Exercise is an excellent way of preventing back pain and reducing any back pain you may already have. If you can it is important to keep moving and be as active as you can.
You should always consult your GP/specialist before starting any exercise programme.
Adults should do at least 150 minutes (2 hours and 30 minutes) of moderate-intensity aerobic activity such as cycling or fast walking every week. For more detailed information on this, click here.
When putting together a weekly exercise plan you should start low and build up gradually. Ask yourself the following:
Once you have decided on the above you can follow the guidelines below, with your eventual goal being:
F – FREQUENCY = Working towards building activity into your daily routine on 5 days of the week.
I – INTENSITY= Working at a moderate level where you feel mildly breathless, warm but comfortable.
T – TIME = One way of achieving your 150 minutes is to work towards performing your chosen activity for a total of 30 minutes. This can be broken down and accumulated. You may begin with as little as 3-5 minutes each session and build gradually.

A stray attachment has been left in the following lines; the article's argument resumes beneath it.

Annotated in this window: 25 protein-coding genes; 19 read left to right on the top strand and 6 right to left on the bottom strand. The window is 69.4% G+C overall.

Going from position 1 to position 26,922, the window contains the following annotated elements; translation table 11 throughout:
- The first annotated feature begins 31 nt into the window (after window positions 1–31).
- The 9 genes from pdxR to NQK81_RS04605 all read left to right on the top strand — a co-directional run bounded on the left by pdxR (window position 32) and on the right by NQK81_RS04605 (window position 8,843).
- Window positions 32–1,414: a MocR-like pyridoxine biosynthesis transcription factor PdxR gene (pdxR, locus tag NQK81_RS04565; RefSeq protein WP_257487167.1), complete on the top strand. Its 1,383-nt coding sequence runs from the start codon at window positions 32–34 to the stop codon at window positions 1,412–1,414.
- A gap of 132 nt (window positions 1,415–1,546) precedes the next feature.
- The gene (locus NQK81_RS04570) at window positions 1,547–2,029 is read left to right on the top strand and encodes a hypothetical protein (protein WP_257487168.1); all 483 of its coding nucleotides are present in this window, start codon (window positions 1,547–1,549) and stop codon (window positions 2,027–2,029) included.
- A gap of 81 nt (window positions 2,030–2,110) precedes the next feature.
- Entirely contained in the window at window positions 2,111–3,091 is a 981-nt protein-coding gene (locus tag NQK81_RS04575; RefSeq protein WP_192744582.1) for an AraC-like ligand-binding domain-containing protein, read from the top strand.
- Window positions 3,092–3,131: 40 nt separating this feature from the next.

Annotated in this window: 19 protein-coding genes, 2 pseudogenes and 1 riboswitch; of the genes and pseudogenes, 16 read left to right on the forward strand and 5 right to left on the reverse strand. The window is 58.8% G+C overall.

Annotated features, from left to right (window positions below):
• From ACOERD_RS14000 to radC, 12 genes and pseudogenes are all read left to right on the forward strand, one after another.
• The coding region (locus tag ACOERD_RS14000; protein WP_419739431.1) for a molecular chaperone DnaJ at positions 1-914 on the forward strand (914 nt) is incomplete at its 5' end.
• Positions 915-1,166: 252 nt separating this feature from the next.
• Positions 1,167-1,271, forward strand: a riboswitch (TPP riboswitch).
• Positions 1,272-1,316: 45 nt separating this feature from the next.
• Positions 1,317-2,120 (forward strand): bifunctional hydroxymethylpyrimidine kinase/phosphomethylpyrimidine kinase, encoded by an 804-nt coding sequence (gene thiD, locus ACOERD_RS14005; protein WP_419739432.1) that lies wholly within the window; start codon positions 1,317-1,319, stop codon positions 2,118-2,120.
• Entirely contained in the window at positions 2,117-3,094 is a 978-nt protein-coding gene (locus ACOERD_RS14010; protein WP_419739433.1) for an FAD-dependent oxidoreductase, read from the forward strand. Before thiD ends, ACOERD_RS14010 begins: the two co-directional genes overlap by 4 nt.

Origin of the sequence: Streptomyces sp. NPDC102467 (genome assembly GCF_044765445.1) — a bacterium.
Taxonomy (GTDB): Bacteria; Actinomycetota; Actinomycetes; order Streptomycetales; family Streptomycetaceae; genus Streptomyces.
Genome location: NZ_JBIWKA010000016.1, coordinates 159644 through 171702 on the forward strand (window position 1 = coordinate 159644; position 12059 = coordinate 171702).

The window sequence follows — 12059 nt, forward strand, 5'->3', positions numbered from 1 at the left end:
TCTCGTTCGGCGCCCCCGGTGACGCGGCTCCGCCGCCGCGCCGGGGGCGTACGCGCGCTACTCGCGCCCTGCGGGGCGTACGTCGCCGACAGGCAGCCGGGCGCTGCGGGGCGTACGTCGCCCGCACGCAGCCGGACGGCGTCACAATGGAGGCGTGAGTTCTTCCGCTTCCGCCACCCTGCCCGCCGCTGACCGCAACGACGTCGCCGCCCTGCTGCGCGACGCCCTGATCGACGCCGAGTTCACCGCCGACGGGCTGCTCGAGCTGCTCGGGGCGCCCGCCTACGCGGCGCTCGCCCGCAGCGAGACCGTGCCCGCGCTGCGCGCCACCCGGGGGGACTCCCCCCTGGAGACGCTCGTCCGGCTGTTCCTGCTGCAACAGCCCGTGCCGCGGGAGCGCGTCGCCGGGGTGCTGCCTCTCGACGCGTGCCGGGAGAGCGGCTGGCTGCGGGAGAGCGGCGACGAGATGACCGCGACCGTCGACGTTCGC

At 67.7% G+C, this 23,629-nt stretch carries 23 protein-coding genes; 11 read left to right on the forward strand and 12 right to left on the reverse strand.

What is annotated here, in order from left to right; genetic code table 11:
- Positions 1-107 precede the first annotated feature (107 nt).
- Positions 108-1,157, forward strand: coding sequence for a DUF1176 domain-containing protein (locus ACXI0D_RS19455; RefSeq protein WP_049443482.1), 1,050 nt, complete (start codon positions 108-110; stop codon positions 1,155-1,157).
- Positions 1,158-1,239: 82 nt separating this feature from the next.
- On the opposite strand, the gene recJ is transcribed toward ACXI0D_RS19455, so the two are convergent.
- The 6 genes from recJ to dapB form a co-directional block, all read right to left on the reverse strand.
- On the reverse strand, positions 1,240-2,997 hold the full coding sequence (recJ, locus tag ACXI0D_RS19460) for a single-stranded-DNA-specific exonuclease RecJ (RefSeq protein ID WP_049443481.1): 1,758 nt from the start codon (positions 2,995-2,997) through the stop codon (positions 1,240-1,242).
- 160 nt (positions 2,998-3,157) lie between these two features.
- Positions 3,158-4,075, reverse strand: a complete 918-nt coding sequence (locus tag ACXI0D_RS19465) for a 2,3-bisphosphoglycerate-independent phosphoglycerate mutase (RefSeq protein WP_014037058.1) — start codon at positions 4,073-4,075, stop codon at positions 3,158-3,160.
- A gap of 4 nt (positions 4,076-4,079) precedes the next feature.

T – TYPE = any activity that fits well into your daily life.
Other exercise limitations to consider are as follows:
Concentrate on correct posture – gentle Pilates and yoga-based programmes focus on posture, mobility, flexibility and breathing (always check the instructor is properly qualified).
Other exercises that may be suitable for you are listed below , however you should check them through with your GP or back specialist, as he/she will be able to assess how severe your condition is before trying them.
Gentle back strengthening exercises such as back extensions:
How to perform back extensions
Start off doing 2 or 3 lifts, rest and then do another set. Increase the number of repetitions as you feel you are able. You can do this exercise 2-3 times a week, doing 2 to 3 sets of the number of repetitions you are comfortable with.
Exercise in water can be effective, as it provides support for the body weight and the water provides a massaging effect.
Swimming is often good for people with bad backs, but it is really important to make sure that your technique is correct. If you do feel discomfort during or after swimming, stop and possibly consult your GP.
Walking also strengthens the muscles that support your back without putting a strain on it, so gentle walking regularly may help you.
It is also important to vary your activities to avoid repetitive strain and overuse.
The NHS website has excellent advice for people with back pain, click here for more details